If not for this expense, my savings rate would have reached in the 60s, but alas, it came and it took that milestone away from me. Everything was unexciting:
- Interest payment: €311.55
- Peripherals: €52.50
- Demeyer sautépan
- Demeyer sautépan
- Utilities: €59.68
- Internet for two months (€24.28)
- Garbage collection (€35.30)
Luxury — €915.06
As the second trip to South America is drawing closer, it was time to book our hotels and activities. Because I like to get cashback I volunteered to pay for these expenses and my parents and cousin would pay me back. As a result, I have €647.37 in holiday expenses but about €100 of this is still for my cousin.
March is not only the month of preparation but also a celebration. My wife’s birthday was at the end of the month so I gave her a painting as a present (€149). I also added €10 to a pool for a work colleague’s newborn.
Finally, I have the usual suspects in regards to subscriptions:
- Amex: €30
- Disney+: €8.99
- Netflix: €10.90
- Spotify: €9.99
Food & supplies — €417.85
My shock of last month has abated and made room for acceptance. What I would normally buy at my work for a fairly cheap price, I now (sometimes) get at my local Delhaize for twice the price. Such a change is going to affect my food expenses in a bad way. This month that means €73.30 in ‘small snacks’ although lunch would be a more appropriate name.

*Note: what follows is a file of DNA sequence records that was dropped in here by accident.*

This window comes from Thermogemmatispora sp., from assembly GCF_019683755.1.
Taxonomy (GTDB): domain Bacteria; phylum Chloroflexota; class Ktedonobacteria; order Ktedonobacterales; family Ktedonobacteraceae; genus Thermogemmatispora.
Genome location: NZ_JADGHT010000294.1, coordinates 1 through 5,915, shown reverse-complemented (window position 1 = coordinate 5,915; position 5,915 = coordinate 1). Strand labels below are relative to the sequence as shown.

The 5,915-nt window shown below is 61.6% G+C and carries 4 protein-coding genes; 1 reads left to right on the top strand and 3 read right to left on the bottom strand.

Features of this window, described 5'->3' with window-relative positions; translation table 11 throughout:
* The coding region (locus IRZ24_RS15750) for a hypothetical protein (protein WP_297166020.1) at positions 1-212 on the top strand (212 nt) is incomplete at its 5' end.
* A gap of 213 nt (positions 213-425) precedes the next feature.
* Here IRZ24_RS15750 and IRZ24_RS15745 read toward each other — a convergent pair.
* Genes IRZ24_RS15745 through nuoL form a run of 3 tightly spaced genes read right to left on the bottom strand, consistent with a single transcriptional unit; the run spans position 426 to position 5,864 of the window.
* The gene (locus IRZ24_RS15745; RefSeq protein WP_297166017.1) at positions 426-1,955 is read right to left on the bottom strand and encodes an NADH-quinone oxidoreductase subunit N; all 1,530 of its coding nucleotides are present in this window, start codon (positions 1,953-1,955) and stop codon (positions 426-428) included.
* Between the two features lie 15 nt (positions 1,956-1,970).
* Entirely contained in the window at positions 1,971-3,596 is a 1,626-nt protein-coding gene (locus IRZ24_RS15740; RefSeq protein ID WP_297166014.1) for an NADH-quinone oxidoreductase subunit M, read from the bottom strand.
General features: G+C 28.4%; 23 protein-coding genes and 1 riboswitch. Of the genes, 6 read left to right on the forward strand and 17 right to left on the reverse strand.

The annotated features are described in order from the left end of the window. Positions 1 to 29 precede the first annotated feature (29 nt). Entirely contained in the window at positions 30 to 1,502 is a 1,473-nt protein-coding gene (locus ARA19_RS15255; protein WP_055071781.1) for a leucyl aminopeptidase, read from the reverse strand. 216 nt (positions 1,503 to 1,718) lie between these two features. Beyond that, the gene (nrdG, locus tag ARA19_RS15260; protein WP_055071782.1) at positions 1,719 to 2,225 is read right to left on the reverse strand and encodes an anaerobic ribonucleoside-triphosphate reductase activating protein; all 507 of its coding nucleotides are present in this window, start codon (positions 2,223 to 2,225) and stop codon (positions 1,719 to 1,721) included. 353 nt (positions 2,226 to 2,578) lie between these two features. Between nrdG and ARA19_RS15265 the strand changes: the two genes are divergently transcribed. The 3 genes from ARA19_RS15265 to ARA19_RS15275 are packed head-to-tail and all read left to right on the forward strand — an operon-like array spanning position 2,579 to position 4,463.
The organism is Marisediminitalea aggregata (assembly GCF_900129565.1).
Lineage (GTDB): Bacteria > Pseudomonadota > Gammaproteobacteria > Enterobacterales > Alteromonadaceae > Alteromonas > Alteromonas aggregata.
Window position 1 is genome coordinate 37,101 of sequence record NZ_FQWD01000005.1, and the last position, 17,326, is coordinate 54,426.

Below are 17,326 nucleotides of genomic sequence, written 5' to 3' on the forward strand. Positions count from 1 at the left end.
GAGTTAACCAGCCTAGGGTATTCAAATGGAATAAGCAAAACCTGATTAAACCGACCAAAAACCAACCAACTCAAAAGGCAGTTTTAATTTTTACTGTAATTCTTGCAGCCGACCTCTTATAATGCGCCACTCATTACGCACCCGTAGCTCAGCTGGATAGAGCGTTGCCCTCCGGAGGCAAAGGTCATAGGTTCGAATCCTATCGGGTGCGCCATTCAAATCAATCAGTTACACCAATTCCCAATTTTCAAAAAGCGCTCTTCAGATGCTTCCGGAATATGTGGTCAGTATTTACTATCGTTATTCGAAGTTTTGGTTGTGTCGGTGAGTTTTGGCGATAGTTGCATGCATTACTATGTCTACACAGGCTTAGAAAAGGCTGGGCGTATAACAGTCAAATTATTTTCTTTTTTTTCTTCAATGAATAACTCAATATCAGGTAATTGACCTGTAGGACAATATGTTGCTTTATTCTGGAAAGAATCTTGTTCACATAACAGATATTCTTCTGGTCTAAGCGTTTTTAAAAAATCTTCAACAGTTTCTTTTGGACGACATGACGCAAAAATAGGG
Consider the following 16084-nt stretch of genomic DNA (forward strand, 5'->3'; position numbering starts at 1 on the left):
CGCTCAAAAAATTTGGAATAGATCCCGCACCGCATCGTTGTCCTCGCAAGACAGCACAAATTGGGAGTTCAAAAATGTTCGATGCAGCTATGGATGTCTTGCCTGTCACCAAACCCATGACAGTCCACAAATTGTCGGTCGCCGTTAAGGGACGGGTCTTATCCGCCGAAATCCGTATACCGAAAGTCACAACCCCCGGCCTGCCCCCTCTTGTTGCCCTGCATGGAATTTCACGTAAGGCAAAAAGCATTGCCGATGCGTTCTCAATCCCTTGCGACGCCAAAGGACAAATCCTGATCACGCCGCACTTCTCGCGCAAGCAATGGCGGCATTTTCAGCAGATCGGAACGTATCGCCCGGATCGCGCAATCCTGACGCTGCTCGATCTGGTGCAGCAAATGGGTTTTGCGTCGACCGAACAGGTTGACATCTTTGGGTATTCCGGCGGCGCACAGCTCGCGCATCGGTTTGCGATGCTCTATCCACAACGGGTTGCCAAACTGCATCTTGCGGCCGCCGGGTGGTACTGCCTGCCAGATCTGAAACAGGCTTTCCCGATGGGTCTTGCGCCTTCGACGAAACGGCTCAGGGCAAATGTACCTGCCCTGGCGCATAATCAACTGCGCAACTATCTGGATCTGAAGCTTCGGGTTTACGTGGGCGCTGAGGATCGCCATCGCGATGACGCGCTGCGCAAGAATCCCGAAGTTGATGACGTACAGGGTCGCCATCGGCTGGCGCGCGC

Groceries were low (€74.00) thanks to the sharing of meal vouchers. If you look at the image you can see a rather amusing peculiarity due to this. We spend €266.85 on restaurants/delivery!
It may look like we only ate out, it’s in fact due to the celebration of my wife’s birthday. First, we spent €99.50 on sushi, second, we had my parents over a week later and did Chinese takeout (€153.80). Add a couple of smaller eat-outs and you get such a high restaurant cost.
Vending machines at work closes off this category with a meager €3.70. Could I have done without this? Probably, but it doesn’t change much.
Kids — €266.33
For our daughter, we bought her first (second-hand) bed (€175) and a full-size (90×200) mattress (€94.95 minus 47.47 from my wife). As she starts to crawl all over the place we also got her a second-hand closed-off play park (€60).
For some reason, she started scratching the inside of her ear so we went to the pediatrician (€43) to ask if this was an aggressive way of showing she was tired or if there is something inside her ear. Luckily it was the former. We received a full refund in April, but for this month it was an expense.
Finally, We bought some more second-hand clothes as she obviously keeps growing.
- Person – €56.61:
- Medical – €16.08: my health insurance through work
- Other – €40.53: More FFP2 mouth masks
- Banking and insurance – €6.64
- Family insurance minus cashback from credit card
All the expenses
With an income providing €6,196.02 and high expenses, of €3,049.22, my remaining net income in March jumped over 50%: €6,196.02/€3,049.22 = 50.80%. Couldn’t be happier with this result. For the first time in 2022, I climbed above a 50% Savings Rate!